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Israel at 60 – Challenges on the Road to Tranquility

Israel at 60 – Challenges on the Road to Tranquility

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Israel at 60 – Challenges on the Road to Tranquility

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  1. Israel at 60 – Challenges on the Road to Tranquility Raphael Cohen-Almagor

  2. Preliminaries • Israel is still in process of development and undoubtedly it will face further tests. • Never a dull moment. • Missing component: Tranquility.

  3. The main challenges • Relations with Neighbours • Integration of the Israeli-Palestinians • State and Religion • Economy under Stress.

  4. Neighbours • Authoritarian regimes surround it. • The key factor for success is its relationships with our neighbours.

  5. Preliminaries • Israel survived seven wars, Iraqi Scud attack, and two Palestinian uprisings in 60 years of independence. • It is hard to maintain normality under such a hostile environment.

  6. Preliminaries • Security expenses exhausts a third of our budget, leaving insufficient resources for the development of other spheres. • The constant security threat destroys the tourism industry and preempts external investments essential for economic growth.

  7. Arguments • I argue for ending the occupation • I argue for strengthening democratic values

  8. Arguments • I argue for accommodating the interests of the Israeli-Palestinians, striving to safeguard equal rights and liberties for all citizens notwithstanding nationality, religion, race or colour, and insisting that citizens have also duties to fulfill.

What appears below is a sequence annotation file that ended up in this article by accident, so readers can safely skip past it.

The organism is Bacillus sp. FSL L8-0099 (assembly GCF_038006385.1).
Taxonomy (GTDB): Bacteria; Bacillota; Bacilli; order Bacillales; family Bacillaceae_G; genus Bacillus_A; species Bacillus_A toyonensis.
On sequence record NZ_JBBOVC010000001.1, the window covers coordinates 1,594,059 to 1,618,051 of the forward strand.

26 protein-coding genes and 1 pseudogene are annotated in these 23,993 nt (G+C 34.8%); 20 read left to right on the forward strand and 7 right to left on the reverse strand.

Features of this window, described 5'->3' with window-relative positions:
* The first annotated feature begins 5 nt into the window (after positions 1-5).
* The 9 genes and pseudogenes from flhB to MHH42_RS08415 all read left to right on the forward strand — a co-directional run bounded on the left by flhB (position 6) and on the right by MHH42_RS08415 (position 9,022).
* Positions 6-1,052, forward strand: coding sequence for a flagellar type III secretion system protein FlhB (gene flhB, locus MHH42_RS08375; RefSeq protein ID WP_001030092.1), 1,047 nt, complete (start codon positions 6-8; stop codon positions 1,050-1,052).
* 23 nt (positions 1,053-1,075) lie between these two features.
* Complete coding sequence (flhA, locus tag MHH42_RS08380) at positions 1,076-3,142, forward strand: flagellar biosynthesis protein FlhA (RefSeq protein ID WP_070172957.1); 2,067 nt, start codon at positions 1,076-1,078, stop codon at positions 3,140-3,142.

9. Arguments • I argue for separation between state and religion

  10. Israeli-Palestinian Conflict • Between the Jordan River and the sea there are now about 7 million Israelis (among them 1.3 million Arabs/Palestinians) and 4 million Palestinians. • The annual growth rate of the Palestinians is among the highest in the world. There is a need for separation in order not to reach the point of an apartheid state.

  11. Occupied Territories • Ending the occupation • Historian Lord Acton (1834-1902) said: "Liberty is not a means to a higher political end. It is itself the highest political end... liberty is the only object which benefits all alike, and provokes no sincere opposition." • In 2000 I started my international campaign for “Gaza first”. • This idea was largely adopted by Prime Minister Sharon. • Sharon did not think we will get in return the Hamas and Qassams. • Still, we should have tried it. • Now we will be much more careful in carrying out unilateral steps.

  12. Occupied Territories • Securing our borders • Building trust and good-faith • Upon having a partner and reaching agreement, withdrawing settlements and the IDF • Hopefully two (not three) state solution • 1967 Borders • The Fence

  13. The Fence • For bridges, not fences • Turning point – Passover, March 2002, Netanya Hotel Park • Divorce • death toll has dropped by over 70 percent, and number of injured has dropped by more than 80 percent • The route should be fair

  14. The Fence • The Fence should have been built along the 1967 Green Line, with some accommodations necessary to include large cluster settlements in the Jerusalem area and Ariel, and compensating the Palestinians in other areas. • The idea of using the Fence to create geographic-political facts that in effect make greater Israel and smaller Palestine is unfair, discriminatory, unwise and unjust. • The Fence should be moved, and it will. The questions revolve only about time, money and blood involved. • In the Bible, there is one word for both money and blood: "Damim". Israeli politics eloquently and forcefully explains why.